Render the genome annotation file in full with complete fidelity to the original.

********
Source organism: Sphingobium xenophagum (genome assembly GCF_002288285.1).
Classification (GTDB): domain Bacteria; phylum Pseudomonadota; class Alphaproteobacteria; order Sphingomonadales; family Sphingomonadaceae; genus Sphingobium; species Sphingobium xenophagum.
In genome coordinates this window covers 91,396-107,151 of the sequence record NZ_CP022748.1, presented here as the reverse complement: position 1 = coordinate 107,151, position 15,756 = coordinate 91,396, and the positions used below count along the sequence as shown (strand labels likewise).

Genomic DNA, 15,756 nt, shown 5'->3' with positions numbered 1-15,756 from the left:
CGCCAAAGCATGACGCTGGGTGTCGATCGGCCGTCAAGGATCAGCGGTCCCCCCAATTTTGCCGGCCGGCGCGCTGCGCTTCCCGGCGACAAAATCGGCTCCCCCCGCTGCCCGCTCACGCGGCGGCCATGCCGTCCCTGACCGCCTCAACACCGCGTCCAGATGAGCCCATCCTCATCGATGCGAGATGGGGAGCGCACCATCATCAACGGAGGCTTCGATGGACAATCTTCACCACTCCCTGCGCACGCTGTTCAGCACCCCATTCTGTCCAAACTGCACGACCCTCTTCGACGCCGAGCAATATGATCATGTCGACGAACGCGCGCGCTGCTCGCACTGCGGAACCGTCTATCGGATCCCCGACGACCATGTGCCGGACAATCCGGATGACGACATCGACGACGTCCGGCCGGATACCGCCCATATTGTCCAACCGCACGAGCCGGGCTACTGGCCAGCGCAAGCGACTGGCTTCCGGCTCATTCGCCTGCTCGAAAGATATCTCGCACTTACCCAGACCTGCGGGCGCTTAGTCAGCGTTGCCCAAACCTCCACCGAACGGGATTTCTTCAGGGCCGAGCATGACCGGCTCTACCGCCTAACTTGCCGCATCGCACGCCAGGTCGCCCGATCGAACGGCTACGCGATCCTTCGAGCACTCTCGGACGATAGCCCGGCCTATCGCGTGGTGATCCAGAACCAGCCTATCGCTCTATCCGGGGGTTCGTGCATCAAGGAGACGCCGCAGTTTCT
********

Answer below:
Source organism: Sphingobium xenophagum (genome assembly GCF_002288285.1).
Classification (GTDB): domain Bacteria; phylum Pseudomonadota; class Alphaproteobacteria; order Sphingomonadales; family Sphingomonadaceae; genus Sphingobium; species Sphingobium xenophagum.
In genome coordinates this window covers 91,396-107,151 of the sequence record NZ_CP022748.1, presented here as the reverse complement: position 1 = coordinate 107,151, position 15,756 = coordinate 91,396, and the positions used below count along the sequence as shown (strand labels likewise).

Genomic DNA, 15,756 nt, shown 5'->3' with positions numbered 1-15,756 from the left:
CGCCAAAGCATGACGCTGGGTGTCGATCGGCCGTCAAGGATCAGCGGTCCCCCCAATTTTGCCGGCCGGCGCGCTGCGCTTCCCGGCGACAAAATCGGCTCCCCCCGCTGCCCGCTCACGCGGCGGCCATGCCGTCCCTGACCGCCTCAACACCGCGTCCAGATGAGCCCATCCTCATCGATGCGAGATGGGGAGCGCACCATCATCAACGGAGGCTTCGATGGACAATCTTCACCACTCCCTGCGCACGCTGTTCAGCACCCCATTCTGTCCAAACTGCACGACCCTCTTCGACGCCGAGCAATATGATCATGTCGACGAACGCGCGCGCTGCTCGCACTGCGGAACCGTCTATCGGATCCCCGACGACCATGTGCCGGACAATCCGGATGACGACATCGACGACGTCCGGCCGGATACCGCCCATATTGTCCAACCGCACGAGCCGGGCTACTGGCCAGCGCAAGCGACTGGCTTCCGGCTCATTCGCCTGCTCGAAAGATATCTCGCACTTACCCAGACCTGCGGGCGCTTAGTCAGCGTTGCCCAAACCTCCACCGAACGGGATTTCTTCAGGGCCGAGCATGACCGGCTCTACCGCCTAACTTGCCGCATCGCACGCCAGGTCGCCCGATCGAACGGCTACGCGATCCTTCGAGCACTCTCGGACGATAGCCCGGCCTATCGCGTGGTGATCCAGAACCAGCCTATCGCTCTATCCGGGGGTTCGTGCATCAAGGAGACGCCGCAGTTTCT